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Seniors' benefit 'could've been better targeted'

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OTTAWA — Universal COVID-19 payouts to seniors will benefit some of the wealthiest Manitobans, while those who are just scraping by may face a clawback, experts point out.

"This is money that could’ve been better targeted," said Richard Shillington, an Ottawa statistician who has spent decades studying social policy for seniors.

Manitoba Premier Brian Pallister announced last week that all Manitobans aged 65 and up will receive $200 tax free, regardless of income.

RUTH BONNEVILLE / WINNIPEG FREE PRESS

Manitoba Premier Brian Pallister announced last week that all Manitobans aged 65 and up will receive $200 tax free, regardless of income.

On Tuesday, Prime Minister Justin Trudeau announced a tax-free $300 top-up to Old Age Security, which almost all Canadians aged 65 and older receive. He promised $200 to each low-income senior who receives the Guaranteed Income Supplement.

Last week, Premier Brian Pallister announced that all Manitobans aged 65 and older will receive $200 tax-free, regardless of income.

Both the new OAS top-up and the Manitoba government’s $200 payment are tax-free, meaning the most wealthy recipients will pay less into federal and provincial coffers.

"That has more benefit to high-income people than low- and middle-income people," Shillington said.

At the same time, low-income seniors who lost their jobs and have qualified for the Canada Emergency Response Benefit will have that clawed back from their GIS allocation next year.

"People will blissfully apply for this thing, thinking they're getting $8,000 (this year), not realizing next year they're going to get $4,000 less of GIS because of it," Shillington said.

"People will blissfully apply for this thing, thinking they're getting $8,000 (this year), not realizing next year they're going to get $4,000 less of GIS because of it.” ‐ Ottawa statistician Richard Shillington

Tammy Schirle, a labour economist who specializes in retirement, said many seniors have savings and aren’t spending money on restaurants or vacations.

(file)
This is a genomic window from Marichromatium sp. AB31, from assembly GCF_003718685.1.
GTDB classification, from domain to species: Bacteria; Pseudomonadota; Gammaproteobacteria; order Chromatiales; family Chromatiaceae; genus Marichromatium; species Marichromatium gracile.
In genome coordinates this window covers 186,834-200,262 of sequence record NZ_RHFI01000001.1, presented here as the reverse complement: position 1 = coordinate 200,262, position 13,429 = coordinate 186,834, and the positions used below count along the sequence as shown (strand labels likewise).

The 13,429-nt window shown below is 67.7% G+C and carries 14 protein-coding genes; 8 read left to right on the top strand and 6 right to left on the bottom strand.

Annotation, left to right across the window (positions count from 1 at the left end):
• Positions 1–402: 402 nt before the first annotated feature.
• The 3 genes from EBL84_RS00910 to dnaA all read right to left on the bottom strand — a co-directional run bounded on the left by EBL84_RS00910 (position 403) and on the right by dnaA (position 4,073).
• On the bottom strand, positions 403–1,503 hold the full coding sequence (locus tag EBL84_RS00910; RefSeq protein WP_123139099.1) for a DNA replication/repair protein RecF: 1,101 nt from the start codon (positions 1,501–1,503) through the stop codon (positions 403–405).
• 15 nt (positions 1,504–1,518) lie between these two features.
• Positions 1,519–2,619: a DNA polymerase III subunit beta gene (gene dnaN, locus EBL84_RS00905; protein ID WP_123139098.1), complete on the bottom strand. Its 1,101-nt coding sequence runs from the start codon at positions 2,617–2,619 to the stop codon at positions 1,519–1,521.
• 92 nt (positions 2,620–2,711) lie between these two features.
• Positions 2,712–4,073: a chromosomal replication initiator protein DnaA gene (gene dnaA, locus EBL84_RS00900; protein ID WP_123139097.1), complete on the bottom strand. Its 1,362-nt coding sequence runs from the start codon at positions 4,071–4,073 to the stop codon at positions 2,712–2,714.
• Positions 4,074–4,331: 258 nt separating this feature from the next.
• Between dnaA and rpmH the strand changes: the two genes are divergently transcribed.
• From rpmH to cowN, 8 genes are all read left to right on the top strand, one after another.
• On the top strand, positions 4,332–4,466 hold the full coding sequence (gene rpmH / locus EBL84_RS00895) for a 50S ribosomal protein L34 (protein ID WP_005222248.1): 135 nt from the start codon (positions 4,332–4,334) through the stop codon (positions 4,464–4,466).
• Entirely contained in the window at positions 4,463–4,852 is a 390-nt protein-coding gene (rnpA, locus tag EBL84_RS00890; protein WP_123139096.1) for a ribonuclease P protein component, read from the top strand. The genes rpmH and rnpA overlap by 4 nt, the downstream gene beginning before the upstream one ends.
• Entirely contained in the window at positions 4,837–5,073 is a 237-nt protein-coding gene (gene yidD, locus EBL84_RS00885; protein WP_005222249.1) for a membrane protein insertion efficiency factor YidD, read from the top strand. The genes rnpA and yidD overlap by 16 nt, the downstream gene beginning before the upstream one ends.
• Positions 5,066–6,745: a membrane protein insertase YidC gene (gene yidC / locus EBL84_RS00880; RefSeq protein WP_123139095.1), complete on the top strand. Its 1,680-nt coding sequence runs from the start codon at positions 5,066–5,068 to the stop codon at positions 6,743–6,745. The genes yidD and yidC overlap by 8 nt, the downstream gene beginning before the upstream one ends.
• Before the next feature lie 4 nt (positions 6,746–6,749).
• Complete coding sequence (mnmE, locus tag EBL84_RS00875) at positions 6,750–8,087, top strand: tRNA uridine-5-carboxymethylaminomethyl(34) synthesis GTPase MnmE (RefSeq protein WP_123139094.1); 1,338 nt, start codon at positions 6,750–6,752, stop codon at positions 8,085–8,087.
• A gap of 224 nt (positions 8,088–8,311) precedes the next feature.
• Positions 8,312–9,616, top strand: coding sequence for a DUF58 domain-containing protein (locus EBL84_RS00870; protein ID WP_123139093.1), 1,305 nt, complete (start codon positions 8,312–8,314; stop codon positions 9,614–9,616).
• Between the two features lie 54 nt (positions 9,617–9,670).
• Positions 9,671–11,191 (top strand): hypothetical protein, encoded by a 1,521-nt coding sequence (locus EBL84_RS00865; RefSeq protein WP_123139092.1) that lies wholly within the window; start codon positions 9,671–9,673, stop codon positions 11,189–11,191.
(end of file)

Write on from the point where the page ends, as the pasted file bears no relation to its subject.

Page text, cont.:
"It is not at all obvious to me why we would need, or want, to be sending extra cash transfers to seniors who are high-income," said the Wilfrid Laurier University professor.

She noted the poorest third of seniors who receive the income supplement can’t safely hunt for supermarket bargains or take on debt to get through the coronavirus lockdown.

"I think we can justify top-ups to our lowest-income seniors; these are often people who have to make every dollar stretch as far as they possibly can," she said from Kitchener, Ont.

Shillington agreed, noting that federal supports such as OAS and GIS increase with inflation. He said seniors are more likely than young Canadians to have savings on which they can rely.

"I would rather that money be going to child care or something for students, or younger people between jobs trying to pay their rent."

Seniors Minister Deb Schulte defended the federal top-ups by arguing that seniors have had to pay for food delivery and more dispensing fees for their drugs since pharmacies are limited to issuing a 30-day supply.

Last week, Pallister said that self-isolating seniors are buying things like iPads to keep in touch with family members.

"I think everyone is incurring some of those similar expenses. So why we would target seniors is not obvious to me," Schirle said.

"We’re laying out a lot of money right now trying to help people, and that will be carried forward to future generations," she said.

“It is not at all obvious to me why we would need, or want, to be sending extra cash transfers to seniors who are high-income.” — Wilfrid Laurier University professor Tammy Schirle

Schirle also pointed out that many provinces are worried about debt, while many Canadians feel long-term care homes aren’t properly funded.

Neither expert would directly link the payouts to seniors to voting patterns. However, in last fall’s federal election, 85 per cent of voters aged 65 to 74 cast a ballot, compared with 68 per cent of those aged 18 to 24.

Former prime ministers have backed down from reforming OAS after facing the wrath of angry pensioners, such as Paul Martin’s 1996 reform, and a movement dubbed "Grey Power" pushed Brian Mulroney to scrap his 1985 attempt at reindexing OAS.

The Canadian Association of Retired Persons has praised Trudeau’s OAS and GIS top-ups, but argued seniors need even more support, such as eliminating the requirement to withdraw annually from taxed retirement savings late in life.

Shillington wouldn’t be surprised if Ottawa meets that demand.

"Seniors are always an attractive constituency; nobody wants to be seen as unkind to seniors."

dylan.robertson@freepress.mb.ca

History

Updated on Wednesday, May 13, 2020 at 7:48 PM CDT: Full write through

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